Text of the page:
Brian Eno

From Quotes
Men expect that religion should cost them no pains, that happiness should drop into their laps without any design and endeavor on their part, and that, after they have done what they please while they live, God should snatch them up to heaven when they die. But though the commandments of God be not grievous, yet it is fit to let men know that they are not thus easy.
John Tillotson
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Brian Eno (born May 15, 1948 in Woodbridge, Suffolk, England), is an electronic musician, producer, and music theorist.


  • I look at the variety of the world, and of the organisms and so on within it, and instead of saying "well, each one of these is an entirely seperate phenomenon," I say, "each one of these is a product of quite a small number of forces and constraints reconfiguring in different ways." So that basic thought about how the universe is made can run through into how I decide to work on music.
  • I'm terribly attracted to women with ocular damage.
  • Well, I've always thought that art is a lie, an interesting lie. And I'll sort of listen to the "lie" and try to imagine the world which makes that lie true... what that world must be like, and what would have to happen for us to get from this world to that one.
  • Although i'm not too skilled in the matter, taxidermy is terribly good fun.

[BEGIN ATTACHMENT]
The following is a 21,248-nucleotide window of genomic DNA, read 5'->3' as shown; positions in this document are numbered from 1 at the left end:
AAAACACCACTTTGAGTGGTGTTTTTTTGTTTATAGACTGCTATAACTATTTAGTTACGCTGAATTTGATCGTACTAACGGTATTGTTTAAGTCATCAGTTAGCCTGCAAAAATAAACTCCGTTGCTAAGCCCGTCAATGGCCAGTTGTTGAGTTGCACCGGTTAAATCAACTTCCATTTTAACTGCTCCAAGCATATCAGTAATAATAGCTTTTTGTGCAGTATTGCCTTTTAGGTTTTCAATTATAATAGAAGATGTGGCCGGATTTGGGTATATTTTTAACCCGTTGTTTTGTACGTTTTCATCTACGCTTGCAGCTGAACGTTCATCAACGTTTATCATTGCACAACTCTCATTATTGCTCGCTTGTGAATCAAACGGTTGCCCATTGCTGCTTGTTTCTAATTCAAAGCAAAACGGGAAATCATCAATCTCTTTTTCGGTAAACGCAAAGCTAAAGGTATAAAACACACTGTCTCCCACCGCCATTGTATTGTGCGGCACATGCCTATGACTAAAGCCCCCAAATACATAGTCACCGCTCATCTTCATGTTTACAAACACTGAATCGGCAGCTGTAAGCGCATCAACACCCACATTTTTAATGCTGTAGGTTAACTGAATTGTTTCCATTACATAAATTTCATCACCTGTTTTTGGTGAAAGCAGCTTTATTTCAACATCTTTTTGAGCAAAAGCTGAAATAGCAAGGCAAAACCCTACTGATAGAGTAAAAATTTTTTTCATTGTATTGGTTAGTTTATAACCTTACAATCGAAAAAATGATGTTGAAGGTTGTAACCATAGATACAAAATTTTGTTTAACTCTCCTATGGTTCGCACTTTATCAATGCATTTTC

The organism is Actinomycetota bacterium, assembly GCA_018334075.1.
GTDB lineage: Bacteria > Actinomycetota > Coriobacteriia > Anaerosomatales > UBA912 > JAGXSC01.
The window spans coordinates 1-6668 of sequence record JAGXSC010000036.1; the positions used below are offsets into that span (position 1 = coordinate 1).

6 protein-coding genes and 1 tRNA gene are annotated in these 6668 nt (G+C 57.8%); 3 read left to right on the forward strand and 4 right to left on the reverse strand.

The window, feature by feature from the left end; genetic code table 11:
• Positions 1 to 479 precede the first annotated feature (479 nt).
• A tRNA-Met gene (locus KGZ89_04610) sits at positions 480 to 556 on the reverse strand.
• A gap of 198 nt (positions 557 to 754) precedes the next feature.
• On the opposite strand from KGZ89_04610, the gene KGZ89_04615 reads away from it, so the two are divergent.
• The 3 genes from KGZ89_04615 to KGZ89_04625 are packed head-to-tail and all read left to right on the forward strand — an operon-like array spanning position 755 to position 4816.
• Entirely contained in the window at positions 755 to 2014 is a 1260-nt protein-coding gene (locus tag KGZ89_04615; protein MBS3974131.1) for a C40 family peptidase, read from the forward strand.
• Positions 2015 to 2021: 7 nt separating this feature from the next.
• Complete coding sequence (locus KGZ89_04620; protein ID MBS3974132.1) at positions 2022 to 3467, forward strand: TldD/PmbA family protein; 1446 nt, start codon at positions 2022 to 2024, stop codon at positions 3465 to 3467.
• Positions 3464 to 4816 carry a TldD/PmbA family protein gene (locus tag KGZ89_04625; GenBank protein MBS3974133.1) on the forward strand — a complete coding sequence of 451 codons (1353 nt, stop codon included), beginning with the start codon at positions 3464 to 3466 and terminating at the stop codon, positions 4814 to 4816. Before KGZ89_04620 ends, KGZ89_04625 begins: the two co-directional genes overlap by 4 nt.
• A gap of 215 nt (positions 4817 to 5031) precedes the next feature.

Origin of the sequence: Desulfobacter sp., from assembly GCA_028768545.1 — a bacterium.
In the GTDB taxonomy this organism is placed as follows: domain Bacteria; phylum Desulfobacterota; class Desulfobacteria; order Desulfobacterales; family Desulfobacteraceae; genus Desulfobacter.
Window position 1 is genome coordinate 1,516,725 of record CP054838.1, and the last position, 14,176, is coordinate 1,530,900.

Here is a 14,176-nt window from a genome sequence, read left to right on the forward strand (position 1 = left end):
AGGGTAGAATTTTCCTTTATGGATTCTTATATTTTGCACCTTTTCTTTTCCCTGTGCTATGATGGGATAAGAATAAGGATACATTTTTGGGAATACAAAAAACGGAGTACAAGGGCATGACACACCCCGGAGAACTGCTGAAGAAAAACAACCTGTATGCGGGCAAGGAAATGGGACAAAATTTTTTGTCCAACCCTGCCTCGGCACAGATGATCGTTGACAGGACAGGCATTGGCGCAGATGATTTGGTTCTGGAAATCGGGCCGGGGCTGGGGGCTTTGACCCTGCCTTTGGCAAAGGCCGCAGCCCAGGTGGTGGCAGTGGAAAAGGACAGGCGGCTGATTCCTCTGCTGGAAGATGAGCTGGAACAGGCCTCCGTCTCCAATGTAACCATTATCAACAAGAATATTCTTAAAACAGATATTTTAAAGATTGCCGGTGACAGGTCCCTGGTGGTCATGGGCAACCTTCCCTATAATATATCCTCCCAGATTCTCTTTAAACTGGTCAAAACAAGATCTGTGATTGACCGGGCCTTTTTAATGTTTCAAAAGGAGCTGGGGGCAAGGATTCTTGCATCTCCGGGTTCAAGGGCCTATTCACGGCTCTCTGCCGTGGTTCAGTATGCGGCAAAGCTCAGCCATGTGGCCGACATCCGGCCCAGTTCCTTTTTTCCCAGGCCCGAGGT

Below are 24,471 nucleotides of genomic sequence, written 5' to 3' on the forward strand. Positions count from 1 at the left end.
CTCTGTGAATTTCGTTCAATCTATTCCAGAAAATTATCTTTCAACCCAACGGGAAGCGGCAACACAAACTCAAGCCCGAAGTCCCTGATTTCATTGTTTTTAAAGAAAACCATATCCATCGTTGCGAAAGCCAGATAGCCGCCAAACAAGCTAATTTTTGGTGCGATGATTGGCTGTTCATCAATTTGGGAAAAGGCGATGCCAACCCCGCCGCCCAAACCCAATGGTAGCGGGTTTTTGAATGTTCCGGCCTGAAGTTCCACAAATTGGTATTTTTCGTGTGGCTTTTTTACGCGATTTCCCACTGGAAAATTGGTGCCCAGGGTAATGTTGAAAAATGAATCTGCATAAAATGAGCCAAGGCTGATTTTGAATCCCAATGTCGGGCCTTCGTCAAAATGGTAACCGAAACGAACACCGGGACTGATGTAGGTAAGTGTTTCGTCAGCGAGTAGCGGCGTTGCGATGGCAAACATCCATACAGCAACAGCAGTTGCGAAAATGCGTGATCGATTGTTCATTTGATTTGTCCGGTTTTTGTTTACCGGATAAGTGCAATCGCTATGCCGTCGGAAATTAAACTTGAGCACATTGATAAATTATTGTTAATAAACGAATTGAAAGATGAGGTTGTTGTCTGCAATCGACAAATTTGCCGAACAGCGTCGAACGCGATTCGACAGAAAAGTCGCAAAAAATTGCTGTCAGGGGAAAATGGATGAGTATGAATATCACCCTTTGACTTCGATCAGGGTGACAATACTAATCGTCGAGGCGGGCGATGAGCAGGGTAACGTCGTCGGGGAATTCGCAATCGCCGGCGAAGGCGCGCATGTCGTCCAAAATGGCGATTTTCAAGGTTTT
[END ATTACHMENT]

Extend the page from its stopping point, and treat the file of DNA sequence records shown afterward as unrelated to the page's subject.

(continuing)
• I'm afraid to say that admirers can be a tremendous force for conservatism, for consolidation. Of course it's really wonderful to be acclaimed for things you've done - in fact it's the only serious reward, because it makes you think "it worked! I'm not isolated!" or something like that, and it makes you feel gratefully connected to your own culture. But on the other hand, there's a tremendously strong pressure to repeat yourself, to do more of that thing we all liked so much. I can't do that - I don't have the enthusiasm to push through projects that seem familiar to me ( - this isn't so much a question of artistic nobility or high ideals: I just get too bloody bored), but at the same time I do feel guilt for 'deserting my audience' by not doing the things they apparently wanted. I'd rather not feel this guilt, actually, so I avoid finding out about situations that could cause it. The problem is that people nearly always prefer what I was doing a few years earlier - this has always been true. The other problem is that so, often, do I! Discovering things is clumsy and sporadic, and the results don't at first compare well with the glossy and lauded works of the past. You have to keep reminding yourself that they went through that as well, otherwise they become frighteningly accomplished. That's another problem with being made to think about your own past - you forget its genesis and start to feel useless awe towards your earlier self: "How did I do it? Wherever did these ideas come from?". Now, the workaday everyday now, always looks relatively less glamorous than the rose-tinted then (except for those magic hours when your finger is right on the pulse, and those times only happen when you've abandoned the lifeline of your own history).